She oozes energy, amicability and joy, and this was at a time (taking photos for the interview) when she had just finished with a worse result than expected (23rd) in the Santander Golf Tour event played at the superb Costa del Sol course Lauro Golf.
Andrea Jonama is clearly someone with a positive spirit and battling qualities. As it should be - or at least should be - at 24 years of age. Leaving behind an amateur career full of successes, this Catalan from Sitges made her debut last September as a professional on the European Tour, and did it - by invitation - at the Estrella Damm Mediterranean Ladies Open held at her “home” Terramar Golf Club.
After a successful career as an amateur, and having completed your university studies in the United States, you turned professional last year. What is your assessment of these months with your new golfer status? Is the professional environment what you expected?
This last year has definitely been full of adventures. Since I was little I had dreamed of being a golf professional and to be able to fulfil this dream for me is incredible. The life of a professional golfer is very tough but at the same time very exciting. It's similar to an amateur career, but a little different in terms of concentration and dedication when you compete. In the professional arena I imagined something more solitary, but the truth is that it is totally the other way around. For each championship I travel with my companions and friends, although at the same time they are competition rivals.
The dream of every professional golfer at a high level is to play on the US circuit, the LPGA Tour. What are your expectations?
To get to play on the US circuit would really be a dream come true, but in terms of expectations I am a person with short-term goals and I like to progress more step by step, fulfilling less stringent goals and believing in a process.
What goals have you set for this season?
My main objective for 2019 is to play at a good level in all the LET Access and Santander Tour championships, and qualify for a European Tour card for the next season. A more personal goal, and less focused on results, is to try to absorb all the experience possible and take advantage of and enjoy every moment of the day.
Have you considered a professional future away from golf if you don’t achieve your expected results?
Yes, certainly. I always like to know that I have an alternative in case golf runs out at some point. At Texas A & M University I obtained a degree in psychology, and I would like to be the coach of a university team, as I lived the experience as a team player and I loved it. Apart from the world of golf, I also really like the world of music, and I really like to sing and learn about it, so you never know!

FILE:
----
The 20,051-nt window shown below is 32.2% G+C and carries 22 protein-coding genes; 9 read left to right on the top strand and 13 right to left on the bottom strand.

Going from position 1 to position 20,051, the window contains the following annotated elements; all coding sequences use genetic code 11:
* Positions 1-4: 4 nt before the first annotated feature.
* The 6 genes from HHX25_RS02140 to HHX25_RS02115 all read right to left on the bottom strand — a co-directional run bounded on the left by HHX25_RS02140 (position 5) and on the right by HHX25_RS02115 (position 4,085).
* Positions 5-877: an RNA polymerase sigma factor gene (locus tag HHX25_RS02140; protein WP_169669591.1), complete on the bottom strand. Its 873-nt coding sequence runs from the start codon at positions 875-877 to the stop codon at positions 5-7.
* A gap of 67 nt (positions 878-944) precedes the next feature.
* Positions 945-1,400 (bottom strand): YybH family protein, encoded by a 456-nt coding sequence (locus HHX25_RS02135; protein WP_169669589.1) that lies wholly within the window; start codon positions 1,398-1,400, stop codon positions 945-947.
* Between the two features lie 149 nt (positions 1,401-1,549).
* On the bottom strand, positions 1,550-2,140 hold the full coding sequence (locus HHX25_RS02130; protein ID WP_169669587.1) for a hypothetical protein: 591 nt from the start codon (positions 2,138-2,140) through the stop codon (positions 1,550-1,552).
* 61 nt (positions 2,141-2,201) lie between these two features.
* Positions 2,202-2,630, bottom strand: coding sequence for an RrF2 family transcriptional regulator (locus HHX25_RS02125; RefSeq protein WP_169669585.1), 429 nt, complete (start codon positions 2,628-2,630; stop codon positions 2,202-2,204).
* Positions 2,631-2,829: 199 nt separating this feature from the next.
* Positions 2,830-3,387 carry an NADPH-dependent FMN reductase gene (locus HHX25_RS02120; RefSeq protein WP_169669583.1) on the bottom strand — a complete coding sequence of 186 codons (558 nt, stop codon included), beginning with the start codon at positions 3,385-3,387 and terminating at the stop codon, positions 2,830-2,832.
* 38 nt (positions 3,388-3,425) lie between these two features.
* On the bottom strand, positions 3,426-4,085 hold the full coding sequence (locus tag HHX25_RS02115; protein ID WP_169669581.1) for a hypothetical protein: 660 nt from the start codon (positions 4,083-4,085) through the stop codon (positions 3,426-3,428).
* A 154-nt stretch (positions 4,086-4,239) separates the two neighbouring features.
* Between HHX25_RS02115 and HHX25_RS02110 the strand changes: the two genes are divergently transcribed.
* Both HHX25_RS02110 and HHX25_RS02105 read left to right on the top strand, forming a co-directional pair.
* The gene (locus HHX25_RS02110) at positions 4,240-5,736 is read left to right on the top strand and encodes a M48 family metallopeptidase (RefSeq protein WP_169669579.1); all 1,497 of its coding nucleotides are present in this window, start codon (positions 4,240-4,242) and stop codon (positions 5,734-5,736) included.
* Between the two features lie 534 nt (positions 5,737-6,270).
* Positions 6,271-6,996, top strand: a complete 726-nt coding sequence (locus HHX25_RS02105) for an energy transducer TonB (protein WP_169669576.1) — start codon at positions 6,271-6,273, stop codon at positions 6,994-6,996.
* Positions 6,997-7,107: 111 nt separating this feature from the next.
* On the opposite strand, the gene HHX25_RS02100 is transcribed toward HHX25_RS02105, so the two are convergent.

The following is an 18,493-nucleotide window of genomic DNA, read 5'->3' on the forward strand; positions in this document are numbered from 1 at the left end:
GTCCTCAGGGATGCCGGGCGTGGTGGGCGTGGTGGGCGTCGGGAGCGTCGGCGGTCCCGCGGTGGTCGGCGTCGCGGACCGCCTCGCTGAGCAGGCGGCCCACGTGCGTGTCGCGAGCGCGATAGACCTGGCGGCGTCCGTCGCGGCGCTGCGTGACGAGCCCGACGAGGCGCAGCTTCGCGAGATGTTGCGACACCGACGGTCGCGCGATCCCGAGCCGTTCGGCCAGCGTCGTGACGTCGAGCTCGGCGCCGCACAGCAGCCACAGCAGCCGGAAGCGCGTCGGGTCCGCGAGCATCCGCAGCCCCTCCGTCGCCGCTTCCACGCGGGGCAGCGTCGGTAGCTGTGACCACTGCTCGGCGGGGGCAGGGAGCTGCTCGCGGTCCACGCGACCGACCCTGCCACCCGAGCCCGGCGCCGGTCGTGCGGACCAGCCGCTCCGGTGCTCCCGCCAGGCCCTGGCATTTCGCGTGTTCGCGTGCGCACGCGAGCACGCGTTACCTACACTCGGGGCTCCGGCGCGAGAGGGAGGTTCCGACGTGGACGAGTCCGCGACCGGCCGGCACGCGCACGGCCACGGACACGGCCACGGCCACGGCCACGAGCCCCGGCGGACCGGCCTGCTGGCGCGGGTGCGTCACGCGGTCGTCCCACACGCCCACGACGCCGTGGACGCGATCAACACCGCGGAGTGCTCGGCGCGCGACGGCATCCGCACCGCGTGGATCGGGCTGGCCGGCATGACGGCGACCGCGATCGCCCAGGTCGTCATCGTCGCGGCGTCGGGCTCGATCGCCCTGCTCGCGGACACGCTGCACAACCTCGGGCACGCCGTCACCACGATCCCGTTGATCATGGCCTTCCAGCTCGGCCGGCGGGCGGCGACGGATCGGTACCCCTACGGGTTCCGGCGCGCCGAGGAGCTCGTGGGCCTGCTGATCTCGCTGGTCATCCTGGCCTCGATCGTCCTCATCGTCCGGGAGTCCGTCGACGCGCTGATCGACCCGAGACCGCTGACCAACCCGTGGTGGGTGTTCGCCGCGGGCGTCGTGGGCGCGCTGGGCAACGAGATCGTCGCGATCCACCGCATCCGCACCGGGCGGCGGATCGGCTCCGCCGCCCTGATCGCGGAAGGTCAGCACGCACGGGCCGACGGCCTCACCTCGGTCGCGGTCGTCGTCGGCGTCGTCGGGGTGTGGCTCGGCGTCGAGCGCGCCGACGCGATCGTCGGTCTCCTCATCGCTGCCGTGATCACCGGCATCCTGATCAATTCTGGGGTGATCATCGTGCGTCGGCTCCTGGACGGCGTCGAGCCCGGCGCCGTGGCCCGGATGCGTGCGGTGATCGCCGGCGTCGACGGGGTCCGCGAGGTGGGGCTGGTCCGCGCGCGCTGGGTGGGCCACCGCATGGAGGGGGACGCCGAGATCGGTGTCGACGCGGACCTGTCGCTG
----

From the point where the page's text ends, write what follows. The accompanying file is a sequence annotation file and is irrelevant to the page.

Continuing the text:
The Ladies European Tour has been going through a crisis for years, unable to find strong sponsors for its tournaments, which are also fewer and fewer on European soil and more numerous on other continents. What future do you foresee for this circuit?
Yes, it is true that the European Tour is not going through its best times in terms of sponsors, but I am confident that it will improve because women's golf is growing all the time and there are better players, and I'm sure there will be people who are committed to supporting them and the tour.
What about the LPGA Tour and professional women's golf around the world? Can we expect Asian supremacy for a while?
It seems that way! The number of Asian players on the US Tour is growing incredibly and more and more we see the rankings full of Asian names at the top. I think that, in general, Asian players have another perspective of golf and are more methodical and exacting, and that means they are always positioned up high.
Carlota Ciganda has become the first Spanish women’s golfer to enter the world top-10, and together with Azahara Muñoz is having a great season on the LPGA Tour. In April the Marbella star was in fifth place in the Race to CME Globe and the Navarran 10th. How far do you think they could go?
I am a fan of Azahara and Carlota, and I love to follow their careers. Not only do both of them have an incredible game, but they are also two great people and very high-profile in women's golf, and I think this combination will help them go even further. I would not be surprised to see them win a major this year.
Tell us about your game: which distances you handle better and which are the shots you need to improve…
Putting has always been my comfort zone: I visualise putts very well and this transmits a lot of confidence. At the moment this year, I have improved a lot with my shots to the green and I am very happy because it gives me a lot of consistency. But without a doubt the shot that needs improvement would be with a sand wedge from 50 to 70 metres. I'm working on that to improve my statistics.
To conclude, who are your favourite players, both men and women?
My favourite player all my life has been Tiger, of course! But now I greatly value mental capacity and attitude on the course, so today my favourite player is Rickie Fowler. And in women's golf I really like Nelly Korda, not only for her game and her power, but also for her ability to entertain on social media networks and be a good example of hard work and dedication for players who aspire to one day reach the top of professional golf.